Attending premieres, rubbing shoulders with Hollywood stars and visiting film sets are a far cry from the daily activities of the typical academic.
But for one historian, the worlds of research and show business collided when she was invited to contribute to the making of a big-budget film, The Eagle.
Lindsay Allason-Jones, director of the Centre for Interdisciplinary Artefact Studies at Newcastle University, served as the academic adviser for the film, which tells the story of a young Roman centurion in northern Britain in the 2nd century AD.
Ms Allason-Jones, an expert in Roman archaeology, said she was confident that the film, which is inspired by Rosemary Sutcliff’s 1954 novel The Eagle of the Ninth, would bolster popular interest in the history of Roman Britain.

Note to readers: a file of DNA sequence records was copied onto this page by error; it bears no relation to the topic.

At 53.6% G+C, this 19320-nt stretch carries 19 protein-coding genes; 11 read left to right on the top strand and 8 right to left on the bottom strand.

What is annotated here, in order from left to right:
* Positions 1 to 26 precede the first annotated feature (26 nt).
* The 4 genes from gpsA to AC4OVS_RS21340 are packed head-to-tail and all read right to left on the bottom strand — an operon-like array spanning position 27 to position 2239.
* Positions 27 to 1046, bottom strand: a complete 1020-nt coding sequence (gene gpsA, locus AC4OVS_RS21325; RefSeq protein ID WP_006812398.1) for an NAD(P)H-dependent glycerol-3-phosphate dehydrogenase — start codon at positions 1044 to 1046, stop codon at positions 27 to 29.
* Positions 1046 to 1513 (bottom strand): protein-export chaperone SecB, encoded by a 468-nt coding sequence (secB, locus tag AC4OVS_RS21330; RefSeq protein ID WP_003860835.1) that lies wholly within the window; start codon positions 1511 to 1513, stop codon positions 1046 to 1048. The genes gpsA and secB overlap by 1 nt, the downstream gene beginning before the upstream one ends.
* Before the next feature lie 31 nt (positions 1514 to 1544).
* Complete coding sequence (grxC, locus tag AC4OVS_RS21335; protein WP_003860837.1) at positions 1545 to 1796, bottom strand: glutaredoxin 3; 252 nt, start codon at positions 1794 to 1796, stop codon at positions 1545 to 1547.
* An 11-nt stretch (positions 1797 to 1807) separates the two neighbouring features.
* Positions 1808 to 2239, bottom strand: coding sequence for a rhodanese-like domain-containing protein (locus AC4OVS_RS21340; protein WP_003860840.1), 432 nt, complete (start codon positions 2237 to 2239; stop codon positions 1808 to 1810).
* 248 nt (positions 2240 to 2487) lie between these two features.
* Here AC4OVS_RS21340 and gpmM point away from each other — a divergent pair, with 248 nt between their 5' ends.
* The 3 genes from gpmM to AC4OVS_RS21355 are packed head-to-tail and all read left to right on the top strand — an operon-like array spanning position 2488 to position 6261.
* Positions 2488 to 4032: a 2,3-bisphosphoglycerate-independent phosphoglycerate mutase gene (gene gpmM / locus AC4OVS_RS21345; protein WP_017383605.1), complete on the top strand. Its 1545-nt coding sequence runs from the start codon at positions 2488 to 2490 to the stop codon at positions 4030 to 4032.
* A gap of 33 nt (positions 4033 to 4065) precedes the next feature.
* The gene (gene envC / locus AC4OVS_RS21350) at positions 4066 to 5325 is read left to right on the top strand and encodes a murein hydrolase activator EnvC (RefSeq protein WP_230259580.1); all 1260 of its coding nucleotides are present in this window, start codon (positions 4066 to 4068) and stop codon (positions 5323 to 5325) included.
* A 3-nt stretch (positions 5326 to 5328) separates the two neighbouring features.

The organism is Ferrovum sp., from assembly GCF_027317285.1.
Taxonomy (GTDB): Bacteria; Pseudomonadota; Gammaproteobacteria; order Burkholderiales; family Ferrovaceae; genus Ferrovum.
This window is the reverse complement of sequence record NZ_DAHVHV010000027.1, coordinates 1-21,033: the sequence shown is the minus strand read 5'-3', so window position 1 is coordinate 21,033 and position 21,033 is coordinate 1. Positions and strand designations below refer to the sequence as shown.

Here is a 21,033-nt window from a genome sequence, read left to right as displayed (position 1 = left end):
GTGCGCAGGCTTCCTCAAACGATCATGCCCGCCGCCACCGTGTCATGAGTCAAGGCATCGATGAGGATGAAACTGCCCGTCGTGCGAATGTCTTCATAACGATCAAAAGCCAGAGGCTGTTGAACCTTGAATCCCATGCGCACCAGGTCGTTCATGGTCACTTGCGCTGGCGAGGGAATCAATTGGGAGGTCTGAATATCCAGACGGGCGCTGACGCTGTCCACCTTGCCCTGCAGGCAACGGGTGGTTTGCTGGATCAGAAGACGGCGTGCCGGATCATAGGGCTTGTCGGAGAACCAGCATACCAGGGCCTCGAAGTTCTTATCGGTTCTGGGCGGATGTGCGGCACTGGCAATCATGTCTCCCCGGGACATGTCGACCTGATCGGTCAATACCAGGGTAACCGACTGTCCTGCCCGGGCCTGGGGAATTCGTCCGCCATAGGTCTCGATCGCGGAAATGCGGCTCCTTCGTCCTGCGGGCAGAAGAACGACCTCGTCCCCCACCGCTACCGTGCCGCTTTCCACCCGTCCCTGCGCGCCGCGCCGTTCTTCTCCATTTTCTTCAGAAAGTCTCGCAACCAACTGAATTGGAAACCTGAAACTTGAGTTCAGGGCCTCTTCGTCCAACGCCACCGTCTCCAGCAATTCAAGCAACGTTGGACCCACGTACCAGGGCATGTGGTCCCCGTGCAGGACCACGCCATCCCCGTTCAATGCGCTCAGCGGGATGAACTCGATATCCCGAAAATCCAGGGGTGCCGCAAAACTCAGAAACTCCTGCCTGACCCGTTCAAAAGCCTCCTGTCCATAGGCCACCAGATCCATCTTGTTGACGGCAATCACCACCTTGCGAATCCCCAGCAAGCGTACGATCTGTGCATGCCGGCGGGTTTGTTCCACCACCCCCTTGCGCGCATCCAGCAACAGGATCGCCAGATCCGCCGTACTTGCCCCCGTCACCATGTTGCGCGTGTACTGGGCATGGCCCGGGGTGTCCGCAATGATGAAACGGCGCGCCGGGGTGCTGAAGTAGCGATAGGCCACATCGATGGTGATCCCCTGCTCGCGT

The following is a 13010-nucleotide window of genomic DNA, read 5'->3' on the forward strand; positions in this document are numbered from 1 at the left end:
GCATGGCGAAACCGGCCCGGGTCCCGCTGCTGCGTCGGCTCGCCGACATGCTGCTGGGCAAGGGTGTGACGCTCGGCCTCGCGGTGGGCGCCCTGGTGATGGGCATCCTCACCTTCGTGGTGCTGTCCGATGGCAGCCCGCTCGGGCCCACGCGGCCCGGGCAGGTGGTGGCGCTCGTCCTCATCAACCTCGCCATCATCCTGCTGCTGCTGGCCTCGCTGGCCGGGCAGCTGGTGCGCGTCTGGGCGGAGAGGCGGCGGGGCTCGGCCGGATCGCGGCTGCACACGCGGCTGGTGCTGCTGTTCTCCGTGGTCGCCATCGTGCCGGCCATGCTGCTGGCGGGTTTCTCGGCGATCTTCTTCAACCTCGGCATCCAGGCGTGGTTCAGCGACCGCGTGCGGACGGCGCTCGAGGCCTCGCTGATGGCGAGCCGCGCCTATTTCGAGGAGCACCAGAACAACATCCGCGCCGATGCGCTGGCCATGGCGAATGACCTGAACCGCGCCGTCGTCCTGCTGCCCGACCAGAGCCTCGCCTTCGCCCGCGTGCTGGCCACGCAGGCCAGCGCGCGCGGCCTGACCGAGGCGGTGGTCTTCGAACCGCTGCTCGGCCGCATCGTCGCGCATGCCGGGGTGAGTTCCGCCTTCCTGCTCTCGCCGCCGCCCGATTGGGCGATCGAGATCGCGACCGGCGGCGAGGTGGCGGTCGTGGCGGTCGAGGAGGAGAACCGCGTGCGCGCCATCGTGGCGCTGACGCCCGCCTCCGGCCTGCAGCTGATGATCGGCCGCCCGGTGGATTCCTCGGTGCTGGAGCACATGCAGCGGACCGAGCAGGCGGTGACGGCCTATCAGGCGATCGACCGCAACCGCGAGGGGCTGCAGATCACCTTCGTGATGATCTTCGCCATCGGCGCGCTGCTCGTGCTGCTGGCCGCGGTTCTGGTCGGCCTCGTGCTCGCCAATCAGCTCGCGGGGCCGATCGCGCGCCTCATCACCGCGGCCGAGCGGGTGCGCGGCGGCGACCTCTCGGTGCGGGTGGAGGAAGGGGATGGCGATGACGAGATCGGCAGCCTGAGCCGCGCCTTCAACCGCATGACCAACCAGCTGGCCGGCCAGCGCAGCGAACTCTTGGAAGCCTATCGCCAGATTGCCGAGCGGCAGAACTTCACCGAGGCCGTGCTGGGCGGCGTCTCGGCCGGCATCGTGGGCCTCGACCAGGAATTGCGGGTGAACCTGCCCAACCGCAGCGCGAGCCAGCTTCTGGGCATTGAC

“It’s such a good film it cannot fail to engage people,” she said.
If she is right, then Ms Allason-Jones’ work will be held up as an unusual example of the research “impact” that the UK government is so keen to promote.
Always interested to see how history/fiction interact, so the above story caught my eye.
Mass Communications Academic, @MMUBS. British Home Front Propaganda posters as researched for a PhD completed 2004. In 1997, unwittingly wrote the first history of the Keep Calm and Carry On poster, which she now follows with interest.